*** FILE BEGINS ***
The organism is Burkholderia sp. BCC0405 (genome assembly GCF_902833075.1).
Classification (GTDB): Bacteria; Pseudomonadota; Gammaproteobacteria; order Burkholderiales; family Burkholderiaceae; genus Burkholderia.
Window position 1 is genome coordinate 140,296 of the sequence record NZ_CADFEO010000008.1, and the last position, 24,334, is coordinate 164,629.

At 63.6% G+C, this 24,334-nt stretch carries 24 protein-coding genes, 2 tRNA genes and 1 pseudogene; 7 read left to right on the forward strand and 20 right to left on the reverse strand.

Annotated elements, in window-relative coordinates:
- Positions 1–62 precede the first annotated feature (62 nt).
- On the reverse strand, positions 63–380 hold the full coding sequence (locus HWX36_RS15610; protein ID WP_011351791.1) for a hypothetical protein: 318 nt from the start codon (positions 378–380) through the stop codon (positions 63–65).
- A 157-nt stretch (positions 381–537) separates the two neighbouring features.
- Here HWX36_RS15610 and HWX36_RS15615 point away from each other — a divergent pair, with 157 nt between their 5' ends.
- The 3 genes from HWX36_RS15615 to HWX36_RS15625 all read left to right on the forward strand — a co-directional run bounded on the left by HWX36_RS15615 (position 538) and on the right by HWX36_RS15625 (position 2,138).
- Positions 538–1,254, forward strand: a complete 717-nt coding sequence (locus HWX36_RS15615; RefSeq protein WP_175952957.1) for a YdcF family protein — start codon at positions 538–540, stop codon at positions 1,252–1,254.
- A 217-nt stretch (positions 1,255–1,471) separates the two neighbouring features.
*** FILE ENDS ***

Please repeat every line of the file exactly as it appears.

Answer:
The organism is Burkholderia sp. BCC0405 (genome assembly GCF_902833075.1).
Classification (GTDB): Bacteria; Pseudomonadota; Gammaproteobacteria; order Burkholderiales; family Burkholderiaceae; genus Burkholderia.
Window position 1 is genome coordinate 140,296 of the sequence record NZ_CADFEO010000008.1, and the last position, 24,334, is coordinate 164,629.

At 63.6% G+C, this 24,334-nt stretch carries 24 protein-coding genes, 2 tRNA genes and 1 pseudogene; 7 read left to right on the forward strand and 20 right to left on the reverse strand.

Annotated elements, in window-relative coordinates:
- Positions 1–62 precede the first annotated feature (62 nt).
- On the reverse strand, positions 63–380 hold the full coding sequence (locus HWX36_RS15610; protein ID WP_011351791.1) for a hypothetical protein: 318 nt from the start codon (positions 378–380) through the stop codon (positions 63–65).
- A 157-nt stretch (positions 381–537) separates the two neighbouring features.
- Here HWX36_RS15610 and HWX36_RS15615 point away from each other — a divergent pair, with 157 nt between their 5' ends.
- The 3 genes from HWX36_RS15615 to HWX36_RS15625 all read left to right on the forward strand — a co-directional run bounded on the left by HWX36_RS15615 (position 538) and on the right by HWX36_RS15625 (position 2,138).
- Positions 538–1,254, forward strand: a complete 717-nt coding sequence (locus HWX36_RS15615; RefSeq protein WP_175952957.1) for a YdcF family protein — start codon at positions 538–540, stop codon at positions 1,252–1,254.
- A 217-nt stretch (positions 1,255–1,471) separates the two neighbouring features.